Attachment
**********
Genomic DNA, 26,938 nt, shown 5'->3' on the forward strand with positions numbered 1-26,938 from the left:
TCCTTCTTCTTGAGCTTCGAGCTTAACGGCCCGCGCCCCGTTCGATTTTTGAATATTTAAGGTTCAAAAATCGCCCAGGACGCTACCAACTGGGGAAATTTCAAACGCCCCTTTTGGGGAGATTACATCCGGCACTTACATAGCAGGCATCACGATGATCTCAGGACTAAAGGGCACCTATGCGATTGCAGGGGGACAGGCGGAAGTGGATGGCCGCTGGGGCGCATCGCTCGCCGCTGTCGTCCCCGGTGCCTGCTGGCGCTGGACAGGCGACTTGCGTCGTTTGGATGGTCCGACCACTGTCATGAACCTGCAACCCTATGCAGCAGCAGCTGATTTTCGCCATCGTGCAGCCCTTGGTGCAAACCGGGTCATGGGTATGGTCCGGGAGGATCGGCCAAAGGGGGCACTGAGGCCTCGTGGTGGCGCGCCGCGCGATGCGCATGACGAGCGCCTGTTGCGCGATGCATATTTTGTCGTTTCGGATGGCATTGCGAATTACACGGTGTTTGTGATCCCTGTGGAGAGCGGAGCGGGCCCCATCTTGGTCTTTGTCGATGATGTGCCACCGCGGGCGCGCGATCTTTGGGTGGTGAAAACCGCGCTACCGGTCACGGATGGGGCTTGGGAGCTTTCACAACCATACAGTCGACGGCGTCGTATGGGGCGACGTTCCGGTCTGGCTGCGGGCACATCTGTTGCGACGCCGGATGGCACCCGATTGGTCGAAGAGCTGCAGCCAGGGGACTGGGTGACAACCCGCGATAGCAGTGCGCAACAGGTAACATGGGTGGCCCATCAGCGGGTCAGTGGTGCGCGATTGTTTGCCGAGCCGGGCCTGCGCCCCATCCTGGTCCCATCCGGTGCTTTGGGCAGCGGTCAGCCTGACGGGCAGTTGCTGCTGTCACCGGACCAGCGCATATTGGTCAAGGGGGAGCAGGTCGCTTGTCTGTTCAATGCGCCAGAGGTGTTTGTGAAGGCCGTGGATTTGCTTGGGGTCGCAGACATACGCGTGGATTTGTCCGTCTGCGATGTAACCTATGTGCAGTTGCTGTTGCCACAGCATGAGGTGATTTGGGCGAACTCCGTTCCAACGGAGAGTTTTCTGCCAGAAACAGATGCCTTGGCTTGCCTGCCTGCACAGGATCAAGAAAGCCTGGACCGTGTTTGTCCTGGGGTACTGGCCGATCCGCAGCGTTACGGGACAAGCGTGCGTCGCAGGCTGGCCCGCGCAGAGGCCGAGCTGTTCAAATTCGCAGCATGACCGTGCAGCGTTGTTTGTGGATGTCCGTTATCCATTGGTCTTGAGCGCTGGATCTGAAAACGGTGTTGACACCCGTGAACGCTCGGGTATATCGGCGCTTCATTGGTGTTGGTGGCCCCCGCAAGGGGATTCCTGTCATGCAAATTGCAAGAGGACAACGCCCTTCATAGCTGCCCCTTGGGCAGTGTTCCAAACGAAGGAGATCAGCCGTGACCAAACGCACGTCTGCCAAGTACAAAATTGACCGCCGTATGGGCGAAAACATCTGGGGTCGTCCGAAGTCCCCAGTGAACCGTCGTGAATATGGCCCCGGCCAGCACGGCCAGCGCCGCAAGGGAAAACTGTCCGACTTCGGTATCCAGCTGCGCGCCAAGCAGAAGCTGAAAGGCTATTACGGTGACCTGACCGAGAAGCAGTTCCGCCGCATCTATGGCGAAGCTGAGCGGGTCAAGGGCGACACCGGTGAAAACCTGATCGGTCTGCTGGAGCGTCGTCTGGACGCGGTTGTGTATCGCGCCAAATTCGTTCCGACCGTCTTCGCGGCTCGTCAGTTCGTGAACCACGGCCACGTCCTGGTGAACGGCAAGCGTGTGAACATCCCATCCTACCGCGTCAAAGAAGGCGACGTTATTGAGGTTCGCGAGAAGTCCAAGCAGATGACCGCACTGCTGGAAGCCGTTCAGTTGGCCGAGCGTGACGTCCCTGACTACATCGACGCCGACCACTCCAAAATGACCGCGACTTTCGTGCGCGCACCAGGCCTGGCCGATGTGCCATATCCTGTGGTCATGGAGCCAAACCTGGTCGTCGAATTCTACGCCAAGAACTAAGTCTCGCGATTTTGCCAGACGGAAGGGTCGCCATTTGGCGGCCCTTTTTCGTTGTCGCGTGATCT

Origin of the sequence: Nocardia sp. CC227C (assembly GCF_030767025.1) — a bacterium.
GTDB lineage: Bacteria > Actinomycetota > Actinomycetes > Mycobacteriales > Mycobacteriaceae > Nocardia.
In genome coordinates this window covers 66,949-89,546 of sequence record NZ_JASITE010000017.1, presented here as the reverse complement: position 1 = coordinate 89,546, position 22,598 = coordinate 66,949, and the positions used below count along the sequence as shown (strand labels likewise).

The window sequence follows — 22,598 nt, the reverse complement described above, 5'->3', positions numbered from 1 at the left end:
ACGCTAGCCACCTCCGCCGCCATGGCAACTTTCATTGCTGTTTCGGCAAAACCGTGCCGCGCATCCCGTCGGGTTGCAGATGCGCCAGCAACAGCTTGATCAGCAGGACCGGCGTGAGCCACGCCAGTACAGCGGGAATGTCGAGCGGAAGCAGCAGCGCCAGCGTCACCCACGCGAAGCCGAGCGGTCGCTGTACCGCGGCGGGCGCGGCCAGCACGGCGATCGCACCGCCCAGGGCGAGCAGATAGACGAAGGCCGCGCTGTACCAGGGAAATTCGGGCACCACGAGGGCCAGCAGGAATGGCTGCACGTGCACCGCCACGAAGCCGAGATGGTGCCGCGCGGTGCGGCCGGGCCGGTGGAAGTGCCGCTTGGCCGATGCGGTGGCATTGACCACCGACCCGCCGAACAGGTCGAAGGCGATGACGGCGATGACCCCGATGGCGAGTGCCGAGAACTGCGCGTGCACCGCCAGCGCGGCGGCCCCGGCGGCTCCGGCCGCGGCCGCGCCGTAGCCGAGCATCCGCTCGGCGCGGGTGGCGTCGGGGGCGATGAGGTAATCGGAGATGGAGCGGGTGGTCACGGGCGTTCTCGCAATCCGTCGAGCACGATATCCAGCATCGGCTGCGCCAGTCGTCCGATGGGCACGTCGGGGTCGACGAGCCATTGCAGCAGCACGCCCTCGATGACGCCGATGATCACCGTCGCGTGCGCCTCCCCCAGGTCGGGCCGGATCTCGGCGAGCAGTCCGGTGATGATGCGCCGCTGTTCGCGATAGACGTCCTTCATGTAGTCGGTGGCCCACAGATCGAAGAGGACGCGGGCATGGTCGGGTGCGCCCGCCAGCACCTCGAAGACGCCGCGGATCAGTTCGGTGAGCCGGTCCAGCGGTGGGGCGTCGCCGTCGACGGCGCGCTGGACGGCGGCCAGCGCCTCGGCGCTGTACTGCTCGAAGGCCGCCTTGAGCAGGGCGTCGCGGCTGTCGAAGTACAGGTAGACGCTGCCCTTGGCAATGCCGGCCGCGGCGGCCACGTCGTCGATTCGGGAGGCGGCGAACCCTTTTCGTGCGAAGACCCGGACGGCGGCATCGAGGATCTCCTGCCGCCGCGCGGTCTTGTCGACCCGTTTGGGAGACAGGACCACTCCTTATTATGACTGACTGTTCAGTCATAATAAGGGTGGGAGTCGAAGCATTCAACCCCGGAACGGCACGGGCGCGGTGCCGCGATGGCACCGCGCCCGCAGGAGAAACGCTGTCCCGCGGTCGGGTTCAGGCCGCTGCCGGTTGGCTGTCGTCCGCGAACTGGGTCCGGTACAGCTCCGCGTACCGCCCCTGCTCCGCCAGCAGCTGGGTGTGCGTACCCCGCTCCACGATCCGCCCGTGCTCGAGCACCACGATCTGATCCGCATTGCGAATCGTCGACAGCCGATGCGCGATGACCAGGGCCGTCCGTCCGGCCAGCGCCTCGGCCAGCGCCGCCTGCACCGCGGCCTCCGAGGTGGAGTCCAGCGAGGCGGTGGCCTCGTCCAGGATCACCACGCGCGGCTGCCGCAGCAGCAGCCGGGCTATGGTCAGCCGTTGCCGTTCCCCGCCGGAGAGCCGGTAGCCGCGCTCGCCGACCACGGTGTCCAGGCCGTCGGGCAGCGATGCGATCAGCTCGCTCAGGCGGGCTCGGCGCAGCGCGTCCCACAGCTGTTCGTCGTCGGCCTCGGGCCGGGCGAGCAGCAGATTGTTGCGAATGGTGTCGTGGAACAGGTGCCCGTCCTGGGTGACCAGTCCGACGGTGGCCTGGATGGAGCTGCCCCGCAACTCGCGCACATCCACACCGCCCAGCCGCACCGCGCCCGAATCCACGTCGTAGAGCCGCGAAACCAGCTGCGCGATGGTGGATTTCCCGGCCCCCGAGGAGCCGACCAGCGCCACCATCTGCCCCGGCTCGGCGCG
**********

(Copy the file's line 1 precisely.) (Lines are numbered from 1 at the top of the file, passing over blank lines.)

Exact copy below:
Genomic DNA, 26,938 nt, shown 5'->3' on the forward strand with positions numbered 1-26,938 from the left: